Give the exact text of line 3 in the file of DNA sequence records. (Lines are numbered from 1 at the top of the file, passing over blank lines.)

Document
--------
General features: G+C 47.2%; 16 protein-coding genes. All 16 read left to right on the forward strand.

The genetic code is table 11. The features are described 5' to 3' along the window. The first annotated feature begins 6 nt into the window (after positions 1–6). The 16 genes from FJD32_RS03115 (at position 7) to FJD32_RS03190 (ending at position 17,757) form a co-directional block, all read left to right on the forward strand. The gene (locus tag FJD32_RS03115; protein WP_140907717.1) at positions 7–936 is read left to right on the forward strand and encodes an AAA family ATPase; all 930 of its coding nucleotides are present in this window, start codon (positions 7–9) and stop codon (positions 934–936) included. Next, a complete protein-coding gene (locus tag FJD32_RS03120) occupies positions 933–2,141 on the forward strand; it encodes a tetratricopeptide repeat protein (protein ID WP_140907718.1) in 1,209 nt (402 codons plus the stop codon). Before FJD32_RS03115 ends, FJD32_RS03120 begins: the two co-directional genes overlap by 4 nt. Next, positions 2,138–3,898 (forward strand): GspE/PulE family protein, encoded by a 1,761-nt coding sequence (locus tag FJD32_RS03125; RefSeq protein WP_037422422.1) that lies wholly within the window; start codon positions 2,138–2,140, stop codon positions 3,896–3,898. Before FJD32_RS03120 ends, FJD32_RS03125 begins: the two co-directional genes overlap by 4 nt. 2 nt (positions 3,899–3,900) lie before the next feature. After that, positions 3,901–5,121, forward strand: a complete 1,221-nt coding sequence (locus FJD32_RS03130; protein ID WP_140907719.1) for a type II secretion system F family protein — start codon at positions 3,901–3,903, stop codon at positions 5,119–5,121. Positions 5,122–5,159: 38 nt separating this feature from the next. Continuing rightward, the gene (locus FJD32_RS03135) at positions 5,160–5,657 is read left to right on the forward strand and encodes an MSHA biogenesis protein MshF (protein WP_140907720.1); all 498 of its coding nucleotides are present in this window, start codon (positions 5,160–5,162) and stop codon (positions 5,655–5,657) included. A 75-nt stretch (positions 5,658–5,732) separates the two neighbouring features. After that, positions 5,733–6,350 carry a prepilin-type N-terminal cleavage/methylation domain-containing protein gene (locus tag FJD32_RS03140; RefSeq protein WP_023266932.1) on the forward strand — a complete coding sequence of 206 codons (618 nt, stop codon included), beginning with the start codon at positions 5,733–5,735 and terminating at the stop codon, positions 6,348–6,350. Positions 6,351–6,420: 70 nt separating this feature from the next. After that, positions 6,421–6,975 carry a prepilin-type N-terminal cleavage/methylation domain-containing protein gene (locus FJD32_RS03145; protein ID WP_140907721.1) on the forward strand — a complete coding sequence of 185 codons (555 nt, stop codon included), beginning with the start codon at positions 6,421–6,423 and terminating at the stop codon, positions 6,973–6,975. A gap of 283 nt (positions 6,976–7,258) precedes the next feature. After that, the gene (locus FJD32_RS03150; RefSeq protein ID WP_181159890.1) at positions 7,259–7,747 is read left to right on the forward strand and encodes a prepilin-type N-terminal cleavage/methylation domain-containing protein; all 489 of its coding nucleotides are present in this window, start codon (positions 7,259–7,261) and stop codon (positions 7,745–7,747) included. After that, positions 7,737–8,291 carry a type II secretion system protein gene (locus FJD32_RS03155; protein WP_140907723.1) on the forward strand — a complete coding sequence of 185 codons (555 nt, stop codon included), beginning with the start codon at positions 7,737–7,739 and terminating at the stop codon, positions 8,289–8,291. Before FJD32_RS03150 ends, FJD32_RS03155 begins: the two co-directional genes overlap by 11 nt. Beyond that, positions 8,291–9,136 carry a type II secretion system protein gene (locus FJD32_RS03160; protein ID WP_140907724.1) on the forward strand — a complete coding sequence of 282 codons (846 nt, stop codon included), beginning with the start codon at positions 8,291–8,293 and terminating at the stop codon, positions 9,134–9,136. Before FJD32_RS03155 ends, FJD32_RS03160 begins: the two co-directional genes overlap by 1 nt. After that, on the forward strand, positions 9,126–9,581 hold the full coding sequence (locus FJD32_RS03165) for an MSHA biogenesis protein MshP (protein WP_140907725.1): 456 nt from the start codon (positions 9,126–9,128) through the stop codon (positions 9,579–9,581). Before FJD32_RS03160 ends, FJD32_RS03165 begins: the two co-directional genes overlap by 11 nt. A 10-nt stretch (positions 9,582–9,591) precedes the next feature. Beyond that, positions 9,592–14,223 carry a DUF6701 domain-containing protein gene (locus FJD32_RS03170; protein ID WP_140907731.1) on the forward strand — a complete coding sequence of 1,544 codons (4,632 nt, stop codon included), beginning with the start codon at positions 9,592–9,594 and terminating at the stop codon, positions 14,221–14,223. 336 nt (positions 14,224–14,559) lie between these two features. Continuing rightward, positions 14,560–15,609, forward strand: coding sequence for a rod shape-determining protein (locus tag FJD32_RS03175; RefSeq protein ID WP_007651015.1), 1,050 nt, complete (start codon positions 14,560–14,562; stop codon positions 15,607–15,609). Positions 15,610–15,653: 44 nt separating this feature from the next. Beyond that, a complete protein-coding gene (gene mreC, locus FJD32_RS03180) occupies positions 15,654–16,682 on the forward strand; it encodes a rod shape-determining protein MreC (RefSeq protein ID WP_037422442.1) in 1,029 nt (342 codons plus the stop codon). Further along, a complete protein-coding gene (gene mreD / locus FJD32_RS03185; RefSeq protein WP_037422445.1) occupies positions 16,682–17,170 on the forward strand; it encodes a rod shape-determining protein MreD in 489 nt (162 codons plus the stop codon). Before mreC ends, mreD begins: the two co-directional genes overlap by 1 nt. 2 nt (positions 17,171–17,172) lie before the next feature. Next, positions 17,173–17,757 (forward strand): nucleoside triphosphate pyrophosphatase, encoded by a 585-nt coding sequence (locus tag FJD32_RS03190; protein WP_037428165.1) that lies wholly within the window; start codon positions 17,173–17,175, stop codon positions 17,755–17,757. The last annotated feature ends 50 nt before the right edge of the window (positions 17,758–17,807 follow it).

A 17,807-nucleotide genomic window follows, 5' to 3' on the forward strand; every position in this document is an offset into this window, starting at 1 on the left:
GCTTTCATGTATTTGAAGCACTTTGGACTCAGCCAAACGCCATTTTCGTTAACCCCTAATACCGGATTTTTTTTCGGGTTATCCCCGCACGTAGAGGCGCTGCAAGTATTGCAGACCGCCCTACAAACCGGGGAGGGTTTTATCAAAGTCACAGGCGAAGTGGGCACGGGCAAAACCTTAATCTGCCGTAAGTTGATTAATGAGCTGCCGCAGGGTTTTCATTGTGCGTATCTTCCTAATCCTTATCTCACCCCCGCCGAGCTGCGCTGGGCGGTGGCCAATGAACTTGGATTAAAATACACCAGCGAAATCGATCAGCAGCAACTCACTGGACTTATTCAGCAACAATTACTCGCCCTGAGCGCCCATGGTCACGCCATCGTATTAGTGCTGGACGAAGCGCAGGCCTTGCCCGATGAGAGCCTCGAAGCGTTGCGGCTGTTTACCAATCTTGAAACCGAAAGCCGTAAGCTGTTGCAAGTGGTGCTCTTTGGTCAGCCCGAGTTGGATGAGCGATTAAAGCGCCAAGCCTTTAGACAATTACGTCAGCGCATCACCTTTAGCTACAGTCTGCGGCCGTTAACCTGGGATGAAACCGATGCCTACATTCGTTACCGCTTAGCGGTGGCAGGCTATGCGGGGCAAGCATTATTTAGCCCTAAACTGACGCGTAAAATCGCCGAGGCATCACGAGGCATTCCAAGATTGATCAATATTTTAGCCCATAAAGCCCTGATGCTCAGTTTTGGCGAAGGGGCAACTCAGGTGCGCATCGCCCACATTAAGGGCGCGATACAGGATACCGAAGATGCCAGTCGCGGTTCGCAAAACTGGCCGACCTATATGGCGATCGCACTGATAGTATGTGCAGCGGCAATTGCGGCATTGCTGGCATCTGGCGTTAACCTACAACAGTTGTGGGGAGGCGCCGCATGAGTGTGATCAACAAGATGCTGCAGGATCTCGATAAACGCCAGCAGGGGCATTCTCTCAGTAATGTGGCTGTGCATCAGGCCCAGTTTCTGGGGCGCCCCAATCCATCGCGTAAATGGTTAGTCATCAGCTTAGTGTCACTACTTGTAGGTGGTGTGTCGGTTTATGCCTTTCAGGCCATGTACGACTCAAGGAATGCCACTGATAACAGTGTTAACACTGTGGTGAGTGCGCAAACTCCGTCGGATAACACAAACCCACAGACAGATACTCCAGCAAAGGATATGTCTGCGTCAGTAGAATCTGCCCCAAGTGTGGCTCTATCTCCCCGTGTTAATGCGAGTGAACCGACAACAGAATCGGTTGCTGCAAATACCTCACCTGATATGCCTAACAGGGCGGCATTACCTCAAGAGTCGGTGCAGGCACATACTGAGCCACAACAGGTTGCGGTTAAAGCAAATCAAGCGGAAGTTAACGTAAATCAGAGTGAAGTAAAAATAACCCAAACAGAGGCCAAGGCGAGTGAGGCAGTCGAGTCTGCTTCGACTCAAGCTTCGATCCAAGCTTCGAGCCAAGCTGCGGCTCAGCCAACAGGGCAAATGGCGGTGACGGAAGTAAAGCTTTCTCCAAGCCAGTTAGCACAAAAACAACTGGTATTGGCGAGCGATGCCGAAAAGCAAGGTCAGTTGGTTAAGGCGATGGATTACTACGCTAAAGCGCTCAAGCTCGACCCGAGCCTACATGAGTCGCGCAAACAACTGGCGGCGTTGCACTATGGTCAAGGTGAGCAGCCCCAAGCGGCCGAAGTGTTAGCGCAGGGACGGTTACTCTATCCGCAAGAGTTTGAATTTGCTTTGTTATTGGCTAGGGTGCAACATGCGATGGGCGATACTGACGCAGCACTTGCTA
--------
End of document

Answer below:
A 17,807-nucleotide genomic window follows, 5' to 3' on the forward strand; every position in this document is an offset into this window, starting at 1 on the left: